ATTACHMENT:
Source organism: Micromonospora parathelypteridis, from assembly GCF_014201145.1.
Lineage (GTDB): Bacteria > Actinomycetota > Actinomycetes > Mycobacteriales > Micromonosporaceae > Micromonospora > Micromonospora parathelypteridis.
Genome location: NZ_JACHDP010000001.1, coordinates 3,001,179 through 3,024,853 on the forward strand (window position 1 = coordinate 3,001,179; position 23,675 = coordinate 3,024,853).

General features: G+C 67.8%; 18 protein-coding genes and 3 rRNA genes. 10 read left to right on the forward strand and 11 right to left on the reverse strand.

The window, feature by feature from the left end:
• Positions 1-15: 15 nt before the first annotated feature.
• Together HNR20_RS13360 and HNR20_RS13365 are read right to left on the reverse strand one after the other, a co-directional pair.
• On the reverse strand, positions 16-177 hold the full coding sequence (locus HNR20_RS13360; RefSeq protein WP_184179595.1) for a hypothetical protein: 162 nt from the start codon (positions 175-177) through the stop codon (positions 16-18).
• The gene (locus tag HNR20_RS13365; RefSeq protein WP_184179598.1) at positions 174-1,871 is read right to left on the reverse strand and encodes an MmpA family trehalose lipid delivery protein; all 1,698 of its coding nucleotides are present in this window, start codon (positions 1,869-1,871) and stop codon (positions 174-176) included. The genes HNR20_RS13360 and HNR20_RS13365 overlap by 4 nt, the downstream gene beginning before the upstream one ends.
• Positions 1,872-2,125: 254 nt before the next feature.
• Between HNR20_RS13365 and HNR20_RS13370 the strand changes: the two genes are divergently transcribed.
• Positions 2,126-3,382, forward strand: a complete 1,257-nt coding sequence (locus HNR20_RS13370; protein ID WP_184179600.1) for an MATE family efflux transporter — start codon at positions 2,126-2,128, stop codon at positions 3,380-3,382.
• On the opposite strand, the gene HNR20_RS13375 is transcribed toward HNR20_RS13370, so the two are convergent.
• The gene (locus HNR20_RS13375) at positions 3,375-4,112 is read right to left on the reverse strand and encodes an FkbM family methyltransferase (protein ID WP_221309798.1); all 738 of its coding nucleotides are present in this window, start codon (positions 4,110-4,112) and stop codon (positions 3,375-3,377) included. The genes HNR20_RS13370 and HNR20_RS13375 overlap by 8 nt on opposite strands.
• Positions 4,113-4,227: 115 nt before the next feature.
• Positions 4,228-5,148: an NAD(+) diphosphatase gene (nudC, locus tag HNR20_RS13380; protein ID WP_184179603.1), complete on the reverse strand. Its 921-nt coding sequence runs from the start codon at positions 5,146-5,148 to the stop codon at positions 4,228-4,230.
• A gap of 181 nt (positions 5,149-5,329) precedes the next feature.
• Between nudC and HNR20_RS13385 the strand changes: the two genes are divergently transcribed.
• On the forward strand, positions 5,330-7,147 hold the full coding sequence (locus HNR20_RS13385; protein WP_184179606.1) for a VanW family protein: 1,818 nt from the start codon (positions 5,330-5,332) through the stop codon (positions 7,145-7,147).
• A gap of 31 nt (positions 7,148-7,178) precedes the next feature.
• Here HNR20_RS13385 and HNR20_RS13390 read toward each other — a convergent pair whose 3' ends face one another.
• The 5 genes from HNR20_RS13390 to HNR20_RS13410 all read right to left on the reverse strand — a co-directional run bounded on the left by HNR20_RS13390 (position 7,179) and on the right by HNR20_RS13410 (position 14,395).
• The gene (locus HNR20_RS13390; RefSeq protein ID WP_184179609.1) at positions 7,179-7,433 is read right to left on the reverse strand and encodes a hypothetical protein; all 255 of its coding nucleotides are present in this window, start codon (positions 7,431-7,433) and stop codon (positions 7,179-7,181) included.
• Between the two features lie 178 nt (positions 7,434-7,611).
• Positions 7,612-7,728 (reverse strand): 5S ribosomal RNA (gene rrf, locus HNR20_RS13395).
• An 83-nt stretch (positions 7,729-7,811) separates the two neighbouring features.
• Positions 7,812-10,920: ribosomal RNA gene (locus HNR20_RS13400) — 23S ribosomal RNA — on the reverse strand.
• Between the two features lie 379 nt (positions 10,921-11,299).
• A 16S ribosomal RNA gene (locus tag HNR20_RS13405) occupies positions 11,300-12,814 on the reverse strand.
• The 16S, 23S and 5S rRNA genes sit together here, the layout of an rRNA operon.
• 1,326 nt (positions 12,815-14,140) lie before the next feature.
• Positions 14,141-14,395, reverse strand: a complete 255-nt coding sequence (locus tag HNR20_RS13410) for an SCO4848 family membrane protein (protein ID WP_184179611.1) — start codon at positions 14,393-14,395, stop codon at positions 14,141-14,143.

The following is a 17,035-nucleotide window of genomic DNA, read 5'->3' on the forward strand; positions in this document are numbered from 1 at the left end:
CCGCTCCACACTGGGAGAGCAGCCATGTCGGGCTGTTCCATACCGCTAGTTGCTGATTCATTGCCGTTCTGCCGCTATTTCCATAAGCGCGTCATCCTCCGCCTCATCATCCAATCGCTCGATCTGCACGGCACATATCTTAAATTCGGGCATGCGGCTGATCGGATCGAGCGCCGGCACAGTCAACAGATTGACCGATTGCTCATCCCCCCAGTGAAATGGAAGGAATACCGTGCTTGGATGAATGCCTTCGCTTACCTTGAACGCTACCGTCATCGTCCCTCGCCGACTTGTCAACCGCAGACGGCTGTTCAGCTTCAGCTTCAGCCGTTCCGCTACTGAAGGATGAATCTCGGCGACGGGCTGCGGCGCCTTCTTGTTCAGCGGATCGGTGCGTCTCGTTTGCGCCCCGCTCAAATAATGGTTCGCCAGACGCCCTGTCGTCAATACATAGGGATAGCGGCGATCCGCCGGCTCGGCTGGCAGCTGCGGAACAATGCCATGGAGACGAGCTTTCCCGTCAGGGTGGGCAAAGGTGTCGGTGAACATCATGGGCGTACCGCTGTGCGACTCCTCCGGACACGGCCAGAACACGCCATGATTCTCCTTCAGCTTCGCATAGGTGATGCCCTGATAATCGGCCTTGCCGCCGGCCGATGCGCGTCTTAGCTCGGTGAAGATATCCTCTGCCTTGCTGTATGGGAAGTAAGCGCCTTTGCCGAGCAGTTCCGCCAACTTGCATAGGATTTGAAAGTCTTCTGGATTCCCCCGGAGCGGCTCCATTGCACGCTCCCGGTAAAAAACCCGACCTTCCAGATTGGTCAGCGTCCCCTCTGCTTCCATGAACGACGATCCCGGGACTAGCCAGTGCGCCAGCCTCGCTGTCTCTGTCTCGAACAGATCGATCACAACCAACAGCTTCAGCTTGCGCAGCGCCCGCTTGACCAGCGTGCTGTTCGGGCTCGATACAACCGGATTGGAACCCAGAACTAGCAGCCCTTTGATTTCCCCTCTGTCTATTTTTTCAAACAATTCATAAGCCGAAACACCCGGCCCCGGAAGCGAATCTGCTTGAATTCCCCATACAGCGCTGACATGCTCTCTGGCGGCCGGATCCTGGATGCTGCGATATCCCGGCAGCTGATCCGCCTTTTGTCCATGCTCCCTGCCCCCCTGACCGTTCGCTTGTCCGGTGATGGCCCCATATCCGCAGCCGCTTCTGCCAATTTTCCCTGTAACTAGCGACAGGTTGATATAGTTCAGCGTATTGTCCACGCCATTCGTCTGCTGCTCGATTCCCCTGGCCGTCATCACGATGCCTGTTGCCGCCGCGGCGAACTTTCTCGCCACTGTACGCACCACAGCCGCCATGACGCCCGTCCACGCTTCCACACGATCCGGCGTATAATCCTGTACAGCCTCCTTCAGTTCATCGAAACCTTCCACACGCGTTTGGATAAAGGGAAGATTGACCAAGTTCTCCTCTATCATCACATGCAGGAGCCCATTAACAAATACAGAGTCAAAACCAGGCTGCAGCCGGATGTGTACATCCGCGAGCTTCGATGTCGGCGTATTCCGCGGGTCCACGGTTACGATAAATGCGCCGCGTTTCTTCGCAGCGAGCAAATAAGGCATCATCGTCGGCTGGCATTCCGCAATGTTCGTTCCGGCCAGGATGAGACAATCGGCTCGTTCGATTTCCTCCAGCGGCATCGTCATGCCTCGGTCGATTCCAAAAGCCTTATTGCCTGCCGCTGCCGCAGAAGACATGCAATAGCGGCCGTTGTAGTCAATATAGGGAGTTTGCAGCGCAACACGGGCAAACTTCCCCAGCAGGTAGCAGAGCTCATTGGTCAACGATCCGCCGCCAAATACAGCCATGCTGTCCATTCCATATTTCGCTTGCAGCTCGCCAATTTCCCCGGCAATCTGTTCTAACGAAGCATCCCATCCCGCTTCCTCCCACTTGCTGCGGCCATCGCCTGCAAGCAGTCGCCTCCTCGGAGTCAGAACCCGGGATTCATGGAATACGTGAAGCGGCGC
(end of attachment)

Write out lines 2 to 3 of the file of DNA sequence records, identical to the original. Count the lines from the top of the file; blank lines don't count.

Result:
Lineage (GTDB): Bacteria > Actinomycetota > Actinomycetes > Mycobacteriales > Micromonosporaceae > Micromonospora > Micromonospora parathelypteridis.
Genome location: NZ_JACHDP010000001.1, coordinates 3,001,179 through 3,024,853 on the forward strand (window position 1 = coordinate 3,001,179; position 23,675 = coordinate 3,024,853).